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Andres Serrano Goes Back to School 

click to enlarge Infectious Pneumonia (The Morgue), Andres Serrano, cibachrome, 1992. A retrospective of Serrano's work is on view at The School in Kinderhook.
  • Infectious Pneumonia (The Morgue), Andres Serrano, cibachrome, 1992. A retrospective of Serrano's work is on view at The School in Kinderhook.

The Andres Serrano retrospective at The School, the spectacular exhibition space established by Chelsea gallery owner Jack Shainman in Kinderhook, is a rare event, given that the artist's work is shown far more frequently overseas than in the US. "I'm persona non grata in my own country," said Serrano, who attracted instant fame in 1987 for Piss Christ, a photograph of a plastic crucifix submerged in urine, which fueled the fire of the culture wars in the late '80s. Serrano's work has provoked boycotts, demonstrations, and violence, as evidenced by the large-scale pornographic photographs on display that were patched with red tape after being attacked by neo-Nazis in Sweden. "I thought the tape looked good, so I decided to leave it," Serrano says. "Whenever someone destroys my work it becomes something else. The work is open to interpretation, and sometimes it says more about the viewer than me."

Serrano, who was born in 1950 in New York City, is matter of fact about his use of bodily fluids, which are depicted in slick, large-scale photographs that reflect the influence of his work in advertising before he became an artist. He studied painting and sculpture at the Brooklyn Museum of Art as a teenager, and he first picked up the camera as an abstract artist: in 1985 he photographed two side-by-side tanks, one filled with blood and the other milk, for a show at the New Museum of Contemporary Art titled "Fake," a minimalist, formalist treatment inspired by Mondrian.

What followed was his notorious "Immersibles" series, represented in the exhibition by photographs depicting religious statuettes of the Madonna and child, Rodin's The Thinker and twin busts of the Pope blurrily submerged in a thick, yellow-orange light. The images of the classically elegant statuary are elegiac, suggesting intense sunsets on a particularly smoggy day, and it's only by reading the label that you learn the immersive substance is urine. Similarly, the silky, veil-like trail of white shooting across a black backdrop suggests cosmic phenomena, an association belied by the title, Ejaculate in Trajectory. (Serrano explained that it took him 30 tries and the use of a motorized camera before he was able to capture the image.) "The provocation is in the title, not the image," he said, noting that the title itself is "not offensive, but descriptive." In the "Red River" series, his strategy is more poetic, as the title emphasizes the landscape associations of the strange, textured substance resembling sumac berries that is actually wads of menstrual blood.

But other works are straight portraits that reflect his patriotism. In the "America" series, made in response to 9/11, the artist depicts a postal worker, firefighter, airline pilot and other personages connected to the attack on a heroic scale. (Not looking so heroic is a discombobulated-looking Donald Trump, from 2004.) Other images incorporate incongruities—for example, a black man posed as a Klansman and grown Siamese twins attached at the head who, dressed in Renaissance finery, are portrayed as genuflecting, courtly figures. (Serrano admits that he didn't see how he could transform the twins' squalid conditions into something beautiful at first, but with the help of a makeup artist, the Rembrandt-like costumes, and sensitive lighting he pulled it off.) "The camera lies and tells the truth at the same time," Serrano writes in the wall text. "There's confusion between reality and fabrication—sometimes I don't even know the difference."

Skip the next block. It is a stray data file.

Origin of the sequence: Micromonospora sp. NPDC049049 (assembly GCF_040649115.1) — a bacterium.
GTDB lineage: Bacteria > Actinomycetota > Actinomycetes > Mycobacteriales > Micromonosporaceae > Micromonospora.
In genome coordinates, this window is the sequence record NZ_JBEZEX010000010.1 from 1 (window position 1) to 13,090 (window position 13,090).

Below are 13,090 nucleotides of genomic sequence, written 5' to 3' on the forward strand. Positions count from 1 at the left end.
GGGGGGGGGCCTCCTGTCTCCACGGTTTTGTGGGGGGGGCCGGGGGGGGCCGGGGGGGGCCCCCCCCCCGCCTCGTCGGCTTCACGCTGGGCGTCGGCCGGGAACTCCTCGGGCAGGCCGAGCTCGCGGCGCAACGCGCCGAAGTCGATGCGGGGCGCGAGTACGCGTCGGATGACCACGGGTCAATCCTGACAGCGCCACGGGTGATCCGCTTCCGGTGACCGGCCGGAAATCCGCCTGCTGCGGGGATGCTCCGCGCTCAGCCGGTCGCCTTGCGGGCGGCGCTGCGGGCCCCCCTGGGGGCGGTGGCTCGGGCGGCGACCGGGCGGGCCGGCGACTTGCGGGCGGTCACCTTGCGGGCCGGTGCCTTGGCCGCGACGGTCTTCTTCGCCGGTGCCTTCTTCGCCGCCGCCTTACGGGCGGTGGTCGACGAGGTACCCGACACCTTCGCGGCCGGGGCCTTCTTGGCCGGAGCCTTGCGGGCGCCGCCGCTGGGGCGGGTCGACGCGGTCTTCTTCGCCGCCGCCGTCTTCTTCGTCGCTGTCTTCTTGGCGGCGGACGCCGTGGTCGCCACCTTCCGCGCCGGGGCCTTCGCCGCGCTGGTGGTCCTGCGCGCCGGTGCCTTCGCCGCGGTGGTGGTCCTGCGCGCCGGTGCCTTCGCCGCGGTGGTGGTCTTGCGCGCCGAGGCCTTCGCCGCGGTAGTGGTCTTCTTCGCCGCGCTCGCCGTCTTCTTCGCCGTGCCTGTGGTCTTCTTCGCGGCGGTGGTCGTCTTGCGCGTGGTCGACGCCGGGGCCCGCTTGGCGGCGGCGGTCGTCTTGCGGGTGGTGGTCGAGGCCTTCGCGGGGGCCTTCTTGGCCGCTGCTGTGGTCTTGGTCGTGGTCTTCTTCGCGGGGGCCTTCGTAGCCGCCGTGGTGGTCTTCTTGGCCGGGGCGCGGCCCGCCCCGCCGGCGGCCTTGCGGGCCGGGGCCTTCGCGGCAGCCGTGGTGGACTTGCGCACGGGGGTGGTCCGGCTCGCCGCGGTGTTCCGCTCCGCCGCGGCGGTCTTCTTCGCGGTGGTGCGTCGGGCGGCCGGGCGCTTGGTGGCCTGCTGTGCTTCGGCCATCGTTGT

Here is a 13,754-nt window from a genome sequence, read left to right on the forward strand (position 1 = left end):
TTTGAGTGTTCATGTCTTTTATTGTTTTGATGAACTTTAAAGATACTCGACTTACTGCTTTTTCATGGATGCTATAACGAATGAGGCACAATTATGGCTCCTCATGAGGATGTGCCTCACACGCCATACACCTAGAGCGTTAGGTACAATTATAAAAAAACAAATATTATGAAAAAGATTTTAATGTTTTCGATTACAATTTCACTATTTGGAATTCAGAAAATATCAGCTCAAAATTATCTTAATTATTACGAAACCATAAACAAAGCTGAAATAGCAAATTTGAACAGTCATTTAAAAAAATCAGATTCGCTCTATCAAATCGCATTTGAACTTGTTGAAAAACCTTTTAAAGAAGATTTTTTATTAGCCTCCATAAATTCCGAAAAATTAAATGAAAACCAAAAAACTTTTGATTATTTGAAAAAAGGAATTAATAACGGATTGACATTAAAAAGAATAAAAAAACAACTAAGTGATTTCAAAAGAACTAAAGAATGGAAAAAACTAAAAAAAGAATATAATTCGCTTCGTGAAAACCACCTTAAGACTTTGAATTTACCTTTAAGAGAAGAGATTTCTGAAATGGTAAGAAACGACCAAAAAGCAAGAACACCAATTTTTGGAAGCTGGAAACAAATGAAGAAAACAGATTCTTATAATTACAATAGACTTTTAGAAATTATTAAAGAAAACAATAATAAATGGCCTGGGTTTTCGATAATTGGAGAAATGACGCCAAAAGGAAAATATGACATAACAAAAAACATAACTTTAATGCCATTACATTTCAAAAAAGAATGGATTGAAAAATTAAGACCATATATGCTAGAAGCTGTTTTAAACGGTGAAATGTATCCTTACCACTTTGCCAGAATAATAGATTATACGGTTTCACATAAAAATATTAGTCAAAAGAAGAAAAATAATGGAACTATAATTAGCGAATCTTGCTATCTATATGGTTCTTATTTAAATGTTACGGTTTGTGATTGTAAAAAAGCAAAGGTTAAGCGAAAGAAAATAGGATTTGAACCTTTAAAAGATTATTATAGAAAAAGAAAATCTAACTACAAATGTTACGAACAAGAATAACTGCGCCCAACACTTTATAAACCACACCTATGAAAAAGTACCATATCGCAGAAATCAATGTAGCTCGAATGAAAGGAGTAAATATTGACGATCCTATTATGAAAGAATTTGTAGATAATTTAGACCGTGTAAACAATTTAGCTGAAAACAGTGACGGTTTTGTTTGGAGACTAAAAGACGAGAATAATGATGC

A depiction of a person praying, from the "Nomad" series, which focuses on homeless people, was made after Serrano observed the person and asked her to re-create the pose. "I don't know if she was really praying," he said. There's less ambiguity in the "Torture" series, theatrical-style setups of models posed in a former foundry in France, which he likened to classical painting. Conversely, the three photographs from "Morgue" are unnervingly real. Serrano avoided identifying the dead person by focusing on a portion of the body, a discretion that results in surprisingly moving images. In Fatal Meningitis, for example, which depicts a pair of tiny feet, a pink ribbon tied around one ankle and the skin still bearing the impress of socks point to the child's recent life.

Upstairs, The School is exhibiting "Home Room," a group show of international artists. Turiya Magadelela, who is South African, stretches ripped and sewn pantyhose over white canvases, creating translucent, grid-like patterns in which squares of intense magenta and pink or washes of pale gray and green protest the sexist patriarchy while being anchored in an abstract, Modernist vocabulary. Huma Bhabha's room-size assemblage crafted from industrial detritus, entitled Thot and Scribe, commemorates the war-torn landscape of her native Pakistan while also referencing destroyed monuments and ancient Egyptian mythology. The School is noted for its multicultural roster of artists, and now, more than ever, such an exhilarating diversity of work is essential viewing. "Andres Serrano: Selected Works 1984-2015" will be exhibited through April 30. (518) 758-1628; Jackshainman.com/school.

—Lynn Woods

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